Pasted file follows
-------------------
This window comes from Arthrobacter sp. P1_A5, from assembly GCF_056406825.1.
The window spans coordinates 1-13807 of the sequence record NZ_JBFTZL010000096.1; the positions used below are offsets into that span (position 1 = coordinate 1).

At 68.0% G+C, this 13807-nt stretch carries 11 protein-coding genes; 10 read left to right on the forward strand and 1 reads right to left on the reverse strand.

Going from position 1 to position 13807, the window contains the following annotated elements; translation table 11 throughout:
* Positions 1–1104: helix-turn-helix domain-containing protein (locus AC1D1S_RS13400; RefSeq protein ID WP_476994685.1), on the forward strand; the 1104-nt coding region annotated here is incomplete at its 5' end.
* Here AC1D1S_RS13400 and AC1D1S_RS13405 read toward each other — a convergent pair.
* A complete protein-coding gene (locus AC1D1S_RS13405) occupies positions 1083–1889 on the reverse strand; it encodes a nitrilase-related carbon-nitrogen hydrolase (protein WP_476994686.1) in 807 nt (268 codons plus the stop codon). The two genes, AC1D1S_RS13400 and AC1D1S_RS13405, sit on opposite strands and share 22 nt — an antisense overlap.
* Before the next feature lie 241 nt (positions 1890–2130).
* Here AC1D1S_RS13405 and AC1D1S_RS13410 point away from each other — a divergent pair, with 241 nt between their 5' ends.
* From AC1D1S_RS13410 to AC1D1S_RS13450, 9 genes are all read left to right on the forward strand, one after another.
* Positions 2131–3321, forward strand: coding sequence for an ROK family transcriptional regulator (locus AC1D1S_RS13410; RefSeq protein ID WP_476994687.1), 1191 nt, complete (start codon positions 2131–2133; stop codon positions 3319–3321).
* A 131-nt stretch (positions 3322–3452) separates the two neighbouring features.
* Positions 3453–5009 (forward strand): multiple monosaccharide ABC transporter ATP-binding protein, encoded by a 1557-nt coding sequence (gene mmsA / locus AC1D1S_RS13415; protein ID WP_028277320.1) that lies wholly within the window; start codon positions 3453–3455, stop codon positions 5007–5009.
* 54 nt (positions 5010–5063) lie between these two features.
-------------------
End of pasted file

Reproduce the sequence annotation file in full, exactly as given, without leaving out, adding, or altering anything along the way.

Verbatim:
This window comes from Arthrobacter sp. P1_A5, from assembly GCF_056406825.1.
The window spans coordinates 1-13807 of the sequence record NZ_JBFTZL010000096.1; the positions used below are offsets into that span (position 1 = coordinate 1).

At 68.0% G+C, this 13807-nt stretch carries 11 protein-coding genes; 10 read left to right on the forward strand and 1 reads right to left on the reverse strand.

Going from position 1 to position 13807, the window contains the following annotated elements; translation table 11 throughout:
* Positions 1–1104: helix-turn-helix domain-containing protein (locus AC1D1S_RS13400; RefSeq protein ID WP_476994685.1), on the forward strand; the 1104-nt coding region annotated here is incomplete at its 5' end.
* Here AC1D1S_RS13400 and AC1D1S_RS13405 read toward each other — a convergent pair.
* A complete protein-coding gene (locus AC1D1S_RS13405) occupies positions 1083–1889 on the reverse strand; it encodes a nitrilase-related carbon-nitrogen hydrolase (protein WP_476994686.1) in 807 nt (268 codons plus the stop codon). The two genes, AC1D1S_RS13400 and AC1D1S_RS13405, sit on opposite strands and share 22 nt — an antisense overlap.
* Before the next feature lie 241 nt (positions 1890–2130).
* Here AC1D1S_RS13405 and AC1D1S_RS13410 point away from each other — a divergent pair, with 241 nt between their 5' ends.
* From AC1D1S_RS13410 to AC1D1S_RS13450, 9 genes are all read left to right on the forward strand, one after another.
* Positions 2131–3321, forward strand: coding sequence for an ROK family transcriptional regulator (locus AC1D1S_RS13410; RefSeq protein ID WP_476994687.1), 1191 nt, complete (start codon positions 2131–2133; stop codon positions 3319–3321).
* A 131-nt stretch (positions 3322–3452) separates the two neighbouring features.
* Positions 3453–5009 (forward strand): multiple monosaccharide ABC transporter ATP-binding protein, encoded by a 1557-nt coding sequence (gene mmsA / locus AC1D1S_RS13415; protein ID WP_028277320.1) that lies wholly within the window; start codon positions 3453–3455, stop codon positions 5007–5009.
* 54 nt (positions 5010–5063) lie between these two features.